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post #1 of (permalink) Old 07-10-2020, 01:11 PM Thread Starter
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Default Gear for Cape Scott

I'm looking at backpacking in Cape Scott either this summer or fall. Probably spending a couple of nights at Nel's Bight. I'm not sure if I have the right equipment for this trip though. I have a decent gore-tex jacket (Arcteryx Beta AR) and some gore-tex hiking boots. I usually prefer to hike in runners though to avoid blisters. I don't have rain pants. I have a good tent. Is the general idea that boots are needed for the hike to the coastline and then can maybe be swapped for a pair of runners? Or, can two pair of runners be used instead? Is it advisable to bring a pair of rain pants, and if so, should they be breathable? If I'm just wearing them around the campsite, cheaper pants should be ok? Lastly, is it advisable to bring a tarp - perhaps to make a shelter for cooking etc?

thanks
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post #2 of (permalink) Old 07-10-2020, 02:56 PM
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I am strongly against hiking in runners, be it mountains or beach. Main reason being ankle support. You can twist ankle crossing boulders, hit rock etc. If you are getting blisters in your hiking boots, it is because they don't fit well. Good, properly fitting hiking boots can be more comfortable than runners! For beach hike I'd also bring Keen sandals; this is for walking in surf, around camp etc. They can be tied easily at the back of your pack & are not problem to carry.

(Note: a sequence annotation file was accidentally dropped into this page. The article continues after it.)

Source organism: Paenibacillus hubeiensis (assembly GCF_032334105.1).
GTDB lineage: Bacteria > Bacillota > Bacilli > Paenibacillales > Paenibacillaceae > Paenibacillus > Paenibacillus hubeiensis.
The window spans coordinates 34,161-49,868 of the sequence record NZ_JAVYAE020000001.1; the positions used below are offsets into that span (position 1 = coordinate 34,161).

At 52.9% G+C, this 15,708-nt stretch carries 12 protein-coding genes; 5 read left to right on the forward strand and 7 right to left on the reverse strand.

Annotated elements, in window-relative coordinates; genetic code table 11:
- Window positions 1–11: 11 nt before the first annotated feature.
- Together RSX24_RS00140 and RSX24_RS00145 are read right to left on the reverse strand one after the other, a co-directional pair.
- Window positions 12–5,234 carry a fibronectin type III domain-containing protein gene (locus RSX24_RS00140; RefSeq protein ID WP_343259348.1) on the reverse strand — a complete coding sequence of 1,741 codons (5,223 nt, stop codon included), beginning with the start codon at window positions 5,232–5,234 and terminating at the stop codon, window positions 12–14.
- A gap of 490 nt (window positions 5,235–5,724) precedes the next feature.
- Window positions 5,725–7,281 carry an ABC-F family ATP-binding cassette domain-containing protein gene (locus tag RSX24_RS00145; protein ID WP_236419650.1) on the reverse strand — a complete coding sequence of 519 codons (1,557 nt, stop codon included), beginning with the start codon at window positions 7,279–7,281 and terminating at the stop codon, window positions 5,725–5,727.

Tarp is good idea because if it rains too much you will need that shelter in the evening to dry off, cook food etc. Rain pants if you don't have them, standard fast drying hiking pants should be ok. Then simply change into dry pair of something your brought along for around the camp while these are drying off (under the tarp). Just don't wear cotton.
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post #3 of (permalink) Old 07-10-2020, 10:14 PM Thread Starter
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Originally Posted by zeljkok View Post
I am strongly against hiking in runners, be it mountains or beach. Main reason being ankle support. You can twist ankle crossing boulders, hit rock etc. If you are getting blisters in your hiking boots, it is because they don't fit well. Good, properly fitting hiking boots can be more comfortable than runners! For beach hike I'd also bring Keen sandals; this is for walking in surf, around camp etc. They can be tied easily at the back of your pack & are not problem to carry.



Tarp is good idea because if it rains too much you will need that shelter in the evening to dry off, cook food etc. Rain pants if you don't have them, standard fast drying hiking pants should be ok. Then simply change into dry pair of something your brought along for around the camp while these are drying off (under the tarp). Just don't wear cotton.
Thanks. I think I have some old gaiters, are they worthwhile to bring? 32 years of hiking but Iíve never done any coastal hikes...